# For any sequence of $n$ integers, there exists a subsequence whose sum is divisible by $n$.

So I'm confused and stuck on how to approach this question. Any direction in the right path would be greatly appreciated.

Let $$n\in N$$. Prove that any sequence of $$n$$ integers $$a_1, a_2, \ldots,a_n$$ (no restriction on whether they are positive or negative, repetition is also possible), there exists a non-empty subsequence of consecutive integers such that their sum is divisible by $$n$$. This subsequence could have any length from $$1$$ to $$n$$. In other words, there exists two integers $$i, j$$ where $$1\le i\le j \le n$$ such that $$\sum\limits_{k=i}^ja_k$$ is divisible by $$n$$.

For example, when $$n=5$$, the sequence $$-12, 53, 3, 3, -44$$ contains a subsequence $$52, 3, 3, -44$$ whose sum is $$15$$, which is divisible by $$5$$.

Hint. Consider the $$n$$ sums of $$a_1, a_1 + a_2, a_1 + a_2 + a_3, \ldots, a_1 + a_2, + \cdots + a_n$$.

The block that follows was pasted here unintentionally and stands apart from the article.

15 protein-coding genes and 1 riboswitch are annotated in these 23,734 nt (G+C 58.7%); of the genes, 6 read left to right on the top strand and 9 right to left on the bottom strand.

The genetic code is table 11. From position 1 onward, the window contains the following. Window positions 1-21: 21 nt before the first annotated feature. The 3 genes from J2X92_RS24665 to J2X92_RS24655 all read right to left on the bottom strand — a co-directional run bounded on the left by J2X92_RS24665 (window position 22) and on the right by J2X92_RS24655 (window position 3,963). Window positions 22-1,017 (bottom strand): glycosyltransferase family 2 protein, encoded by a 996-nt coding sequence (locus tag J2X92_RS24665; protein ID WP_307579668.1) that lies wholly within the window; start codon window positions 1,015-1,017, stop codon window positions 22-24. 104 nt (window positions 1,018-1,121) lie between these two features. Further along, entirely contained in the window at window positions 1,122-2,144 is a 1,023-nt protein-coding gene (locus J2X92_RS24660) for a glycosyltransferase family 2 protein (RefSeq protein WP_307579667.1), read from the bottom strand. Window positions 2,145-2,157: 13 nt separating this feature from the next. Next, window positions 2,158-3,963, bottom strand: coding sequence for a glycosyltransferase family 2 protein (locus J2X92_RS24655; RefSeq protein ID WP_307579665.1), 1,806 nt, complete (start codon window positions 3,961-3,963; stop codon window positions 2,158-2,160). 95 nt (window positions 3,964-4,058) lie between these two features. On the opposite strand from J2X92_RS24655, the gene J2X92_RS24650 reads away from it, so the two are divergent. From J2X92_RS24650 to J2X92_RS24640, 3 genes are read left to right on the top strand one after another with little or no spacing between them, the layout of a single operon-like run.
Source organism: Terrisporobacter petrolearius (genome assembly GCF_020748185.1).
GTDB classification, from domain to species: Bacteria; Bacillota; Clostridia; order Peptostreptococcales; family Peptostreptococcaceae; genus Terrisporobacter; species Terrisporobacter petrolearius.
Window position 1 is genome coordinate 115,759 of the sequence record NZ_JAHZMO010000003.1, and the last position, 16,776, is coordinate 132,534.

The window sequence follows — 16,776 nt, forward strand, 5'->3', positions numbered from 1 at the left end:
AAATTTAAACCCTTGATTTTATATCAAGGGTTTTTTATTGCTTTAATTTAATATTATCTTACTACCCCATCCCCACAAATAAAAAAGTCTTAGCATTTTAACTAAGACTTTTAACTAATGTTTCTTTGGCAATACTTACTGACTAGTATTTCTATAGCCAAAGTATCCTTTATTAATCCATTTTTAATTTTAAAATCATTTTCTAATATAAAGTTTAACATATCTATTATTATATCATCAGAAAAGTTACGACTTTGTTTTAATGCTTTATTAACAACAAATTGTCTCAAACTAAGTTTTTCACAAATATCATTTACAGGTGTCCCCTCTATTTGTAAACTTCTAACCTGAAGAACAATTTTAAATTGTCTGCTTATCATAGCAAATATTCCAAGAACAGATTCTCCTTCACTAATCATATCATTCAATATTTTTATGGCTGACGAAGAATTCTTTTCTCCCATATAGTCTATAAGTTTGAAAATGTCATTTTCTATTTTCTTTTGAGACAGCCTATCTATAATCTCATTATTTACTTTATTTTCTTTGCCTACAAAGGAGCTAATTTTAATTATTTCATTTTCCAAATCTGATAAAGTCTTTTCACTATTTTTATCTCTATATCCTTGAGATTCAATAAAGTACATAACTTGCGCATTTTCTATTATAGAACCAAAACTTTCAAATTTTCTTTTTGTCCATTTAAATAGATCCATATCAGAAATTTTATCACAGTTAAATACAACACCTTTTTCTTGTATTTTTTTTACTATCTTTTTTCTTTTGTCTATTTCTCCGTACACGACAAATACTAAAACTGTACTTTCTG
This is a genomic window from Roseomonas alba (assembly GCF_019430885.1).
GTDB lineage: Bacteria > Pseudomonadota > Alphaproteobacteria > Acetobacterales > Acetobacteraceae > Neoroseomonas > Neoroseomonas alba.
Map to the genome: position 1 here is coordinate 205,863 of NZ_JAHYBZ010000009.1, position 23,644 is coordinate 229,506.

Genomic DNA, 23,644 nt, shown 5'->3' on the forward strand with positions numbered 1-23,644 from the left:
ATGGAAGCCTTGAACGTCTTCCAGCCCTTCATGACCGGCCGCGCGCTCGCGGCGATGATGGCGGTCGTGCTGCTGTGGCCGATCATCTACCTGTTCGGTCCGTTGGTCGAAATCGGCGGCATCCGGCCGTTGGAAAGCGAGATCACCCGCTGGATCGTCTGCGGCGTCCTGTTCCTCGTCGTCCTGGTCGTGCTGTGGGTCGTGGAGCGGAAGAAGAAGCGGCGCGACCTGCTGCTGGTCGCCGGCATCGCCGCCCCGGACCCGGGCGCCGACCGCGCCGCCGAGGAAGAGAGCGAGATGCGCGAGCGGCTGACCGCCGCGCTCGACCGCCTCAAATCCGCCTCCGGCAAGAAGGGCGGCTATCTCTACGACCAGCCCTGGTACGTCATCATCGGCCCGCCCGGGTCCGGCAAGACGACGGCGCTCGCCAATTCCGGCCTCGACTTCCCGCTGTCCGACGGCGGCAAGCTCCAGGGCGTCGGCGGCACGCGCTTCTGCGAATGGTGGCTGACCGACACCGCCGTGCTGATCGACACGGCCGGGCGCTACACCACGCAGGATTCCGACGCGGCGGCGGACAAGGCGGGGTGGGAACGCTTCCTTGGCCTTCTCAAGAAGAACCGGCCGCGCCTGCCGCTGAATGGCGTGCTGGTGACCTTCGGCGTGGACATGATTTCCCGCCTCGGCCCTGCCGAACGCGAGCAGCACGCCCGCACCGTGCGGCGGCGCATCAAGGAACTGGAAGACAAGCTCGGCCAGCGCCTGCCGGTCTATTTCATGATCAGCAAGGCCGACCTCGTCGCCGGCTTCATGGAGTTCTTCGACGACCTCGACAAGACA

If any of these sums is divisible by $$n$$, then we are done. What happens if none of them is divisible by $$n$$?

• What would happen if you tried to use induction? Mar 5, 2014 at 3:36

Consider the $n$ sums: $$s_k = \sum_{j=1}^k a_j$$

and their remainder after a division by $n$: $$n|s_k-r_k$$

There are $n$ of them. If one of them is 0: take $s_k$ and you are done.

Otherwise, there are $n-1$ possibilities for the possible values of $r_k$, so (pigeonhole principle) there are $p<q$ such as $r_p = r_q$, and so you take $\sum_{j=p+1}^q a_j$ and you are done.

• The word you want is "remainder", not "rest". (Though the Spanish word is "resto".)
– Pedro
Mar 5, 2014 at 4:01
• Can you clarify what you mean by "if one of them is 0, then take $s_k$ and you are done" ? Do you mean that their is no remainder to consider? Mar 5, 2014 at 4:05
• @user3358732: is for example $r_2=0$, then $a_1 + a_2$ is a multiple of $n$. Mar 5, 2014 at 4:06

Since we are interested in divisibility, we can consider the problem mod n. So our sequence $a_1,a_2,\ldots,a_n$ are all in $\{0,1,2,...,n-1\}$. Assume that there is no sequence of length 1 that adds to a multiple of $n$. Then use induction. Obviously for $n=1$ this is true. Try using induction.